There are differences in the information content of the constant maturity Treasury and LIBOR term structures that the authors evaluate. The differences became more pronounced during the recent recession.
The nature of both the constant maturity Treasury (CMT) rate and LIBOR has changed along with the relationship between them. The differences became more pronounced during the recent recession and are consistent with major shocks experienced by credit default swap (CDS) and tenor swap rates.
How Is This Research Useful to Practitioners?
Several features differentiate LIBOR and the CMT rate. The former is an aggregate interbank market rate based on the responses of contributing AA rated banks. Unlike the CMT rate, LIBOR is not prone to a “flight to quality” effect when markets are in turmoil because it contains an element of default risk. In contrast, the CMT rate reflects liquid, direct US government obligations whose rates, unlike LIBOR, are influenced by supply fluctuations as well as some special features desired by investors: partial tax exemption, added compensation for those engaged in securities lending, and eligibility to satisfy banks’ numerous regulatory requirements.
The information content in the CMT rate and LIBOR has become quite different. Moreover, this content change seems to have persisted, which forecasters need to take into account when using these term structures to forecast the future direction of interest rates.
The authors use daily data from the British Bankers Association and the Board of Governors of the Federal Reserve System to construct term structures from January 1986 to December 2013 to observe information content differences. In addition, they apply and extend existing research to track the development of these differences before and during the recent recession.
LIBOR tells two stories. Prior to the recent recession, the LIBOR term structure was a harbinger of future spot rate changes but revealed little about return premiums. During the recession, the roles reversed. Changes in default risk appear to be behind this finding. CMT rates, in contrast, were more stable and changes tended to be more gradual. Changes in credit exposure seem to be the driver of changes in the difference between LIBOR and CMT rates, not LIBOR rate manipulation and more accommodative monetary policy in response to the crisis.
How Did the Authors Conduct This Research?
The authors use four time-series regressions to evaluate separately forward rates’ predictability and whether implied forward rates contain information on return premiums or future changes in spot rates for both the CMT and LIBOR markets. The analysis also looks for periods when behaviors in these markets diverge.
The authors use three distinct approaches to determine whether values between the markets are time varying and whether changes in the LIBOR and CMT markets exhibit statistical significance. The first approach is a rolling window analysis to capture any subperiods that would reveal a significant difference between these markets. For the second approach, the authors follow Bai and Perron (Econometrica 1998) to estimate how many structural breaks take place between the markets, their magnitude, and the time of their occurrence. Finally, they calculate the time-varying coefficient across the LIBOR and CMT markets for each maturity and regression to look for disparities in the correlation (the generalized autoregressive conditional heteroskedasticity methodology).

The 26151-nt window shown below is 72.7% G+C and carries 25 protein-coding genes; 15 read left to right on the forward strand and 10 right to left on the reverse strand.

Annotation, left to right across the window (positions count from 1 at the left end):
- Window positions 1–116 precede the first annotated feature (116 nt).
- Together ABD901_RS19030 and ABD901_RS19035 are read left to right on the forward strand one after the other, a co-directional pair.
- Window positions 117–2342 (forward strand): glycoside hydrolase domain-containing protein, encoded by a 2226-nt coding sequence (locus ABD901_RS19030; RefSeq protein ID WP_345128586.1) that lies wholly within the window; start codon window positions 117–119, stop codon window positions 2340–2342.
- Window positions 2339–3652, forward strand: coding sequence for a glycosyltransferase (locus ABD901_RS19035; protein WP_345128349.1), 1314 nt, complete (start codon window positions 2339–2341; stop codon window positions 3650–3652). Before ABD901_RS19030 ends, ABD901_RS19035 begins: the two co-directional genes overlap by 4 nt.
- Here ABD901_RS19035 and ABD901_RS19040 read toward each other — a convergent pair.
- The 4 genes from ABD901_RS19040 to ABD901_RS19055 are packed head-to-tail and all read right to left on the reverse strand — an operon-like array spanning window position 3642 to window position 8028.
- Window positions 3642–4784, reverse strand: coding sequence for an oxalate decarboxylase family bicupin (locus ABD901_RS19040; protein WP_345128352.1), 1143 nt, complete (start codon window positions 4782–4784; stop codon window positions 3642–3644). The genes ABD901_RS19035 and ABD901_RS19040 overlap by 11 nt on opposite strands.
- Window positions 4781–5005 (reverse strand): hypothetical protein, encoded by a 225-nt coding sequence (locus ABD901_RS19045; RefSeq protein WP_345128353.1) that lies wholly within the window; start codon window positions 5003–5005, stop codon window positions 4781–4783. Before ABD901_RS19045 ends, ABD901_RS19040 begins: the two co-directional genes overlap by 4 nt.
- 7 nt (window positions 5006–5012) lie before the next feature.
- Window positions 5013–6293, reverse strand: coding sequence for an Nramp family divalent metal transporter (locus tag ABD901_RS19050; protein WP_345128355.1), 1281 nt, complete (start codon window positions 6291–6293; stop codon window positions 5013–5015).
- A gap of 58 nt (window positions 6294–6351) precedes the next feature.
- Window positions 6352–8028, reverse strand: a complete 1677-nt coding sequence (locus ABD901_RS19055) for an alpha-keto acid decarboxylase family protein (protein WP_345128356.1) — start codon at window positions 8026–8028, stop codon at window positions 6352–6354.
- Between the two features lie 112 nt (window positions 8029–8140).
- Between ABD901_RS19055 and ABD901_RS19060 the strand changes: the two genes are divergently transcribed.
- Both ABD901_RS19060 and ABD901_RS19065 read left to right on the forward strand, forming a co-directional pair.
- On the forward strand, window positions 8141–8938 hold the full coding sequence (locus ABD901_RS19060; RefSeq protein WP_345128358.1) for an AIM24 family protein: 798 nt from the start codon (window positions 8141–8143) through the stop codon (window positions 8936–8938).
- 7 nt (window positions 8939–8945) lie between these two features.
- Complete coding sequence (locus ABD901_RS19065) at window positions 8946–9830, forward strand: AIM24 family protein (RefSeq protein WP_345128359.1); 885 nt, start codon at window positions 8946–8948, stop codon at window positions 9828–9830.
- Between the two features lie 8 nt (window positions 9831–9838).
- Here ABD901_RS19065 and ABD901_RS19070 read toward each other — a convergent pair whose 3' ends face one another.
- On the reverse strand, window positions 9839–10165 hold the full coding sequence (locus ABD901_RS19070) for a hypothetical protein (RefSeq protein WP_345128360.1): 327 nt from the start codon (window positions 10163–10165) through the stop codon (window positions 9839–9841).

The authors evaluate both term structures using the three methodologies. The information content of the LIBOR term structure changed markedly. Prior to the onset of the financial crisis, the LIBOR term structure was rich in information on future spot rate changes for three-month LIBOR but contained little information regarding return premiums. After the start of the crisis, however, this information content reversed. In contrast, changes in the information content of the CMT rate term structure were more measured and gradual. Breaks tended to be less frequent, particularly those associated with the recent recession, reflecting what seemed to be more stable CMT markets.
Changes in default risk are correlated with meaningful information differences between LIBOR and the CMT rate term structures. Default premiums are often higher during a recession and decline with maturity, whereas in stronger economic environments, the reverse tends to hold. In fact, changes in CDS rates, credit spreads, and tenor swaps echo and were consistent with those that occurred in both the CMT and LIBOR markets. Looser monetary policy and LIBOR manipulation do not appear to have had any meaningful impact on the results.
The behavior of interest rates and credit markets tells an interesting story and apparently more than one, given the significant differences in information content that the authors observe and substantiate through their investigation of the CMT and LIBOR markets. US Treasury and LIBOR term structures differ in their message, particularly at the beginning of the recent financial crisis. The authors’ work appears to have global implications given the widespread use of LIBOR to price a myriad of financial products. An ongoing effort to determine the impermanence of changes that the financial crisis brought about in the information content of the two rates could be the subject of future research.